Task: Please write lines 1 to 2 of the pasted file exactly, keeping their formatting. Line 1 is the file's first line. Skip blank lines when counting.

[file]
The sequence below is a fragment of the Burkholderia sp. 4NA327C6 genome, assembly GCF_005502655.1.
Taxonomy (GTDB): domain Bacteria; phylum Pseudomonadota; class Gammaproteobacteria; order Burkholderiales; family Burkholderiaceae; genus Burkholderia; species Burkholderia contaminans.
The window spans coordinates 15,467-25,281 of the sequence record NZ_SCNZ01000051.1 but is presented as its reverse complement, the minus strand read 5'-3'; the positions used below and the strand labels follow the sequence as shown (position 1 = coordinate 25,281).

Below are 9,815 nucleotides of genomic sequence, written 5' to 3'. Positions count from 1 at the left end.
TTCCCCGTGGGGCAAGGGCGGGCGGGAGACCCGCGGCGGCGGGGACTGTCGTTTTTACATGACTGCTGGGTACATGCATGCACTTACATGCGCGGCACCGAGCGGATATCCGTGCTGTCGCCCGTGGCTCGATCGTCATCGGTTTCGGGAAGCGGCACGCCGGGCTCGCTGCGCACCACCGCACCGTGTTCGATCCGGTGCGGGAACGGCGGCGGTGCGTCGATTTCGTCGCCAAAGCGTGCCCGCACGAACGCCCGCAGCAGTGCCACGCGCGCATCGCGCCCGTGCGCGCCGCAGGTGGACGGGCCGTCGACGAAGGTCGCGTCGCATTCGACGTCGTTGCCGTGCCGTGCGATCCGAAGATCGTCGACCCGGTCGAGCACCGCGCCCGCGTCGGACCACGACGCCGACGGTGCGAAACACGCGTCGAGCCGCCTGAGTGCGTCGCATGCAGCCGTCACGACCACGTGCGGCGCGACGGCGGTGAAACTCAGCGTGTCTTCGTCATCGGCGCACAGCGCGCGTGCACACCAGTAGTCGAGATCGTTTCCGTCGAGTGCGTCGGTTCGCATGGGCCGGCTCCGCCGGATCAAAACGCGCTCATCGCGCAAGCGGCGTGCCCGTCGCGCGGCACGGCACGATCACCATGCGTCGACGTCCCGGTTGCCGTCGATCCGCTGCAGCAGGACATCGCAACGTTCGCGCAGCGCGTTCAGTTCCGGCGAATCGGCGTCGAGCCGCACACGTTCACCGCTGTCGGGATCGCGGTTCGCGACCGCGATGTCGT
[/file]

The sequence below is a fragment of the Burkholderia sp. 4NA327C6 genome, assembly GCF_005502655.1.
Taxonomy (GTDB): domain Bacteria; phylum Pseudomonadota; class Gammaproteobacteria; order Burkholderiales; family Burkholderiaceae; genus Burkholderia; species Burkholderia contaminans.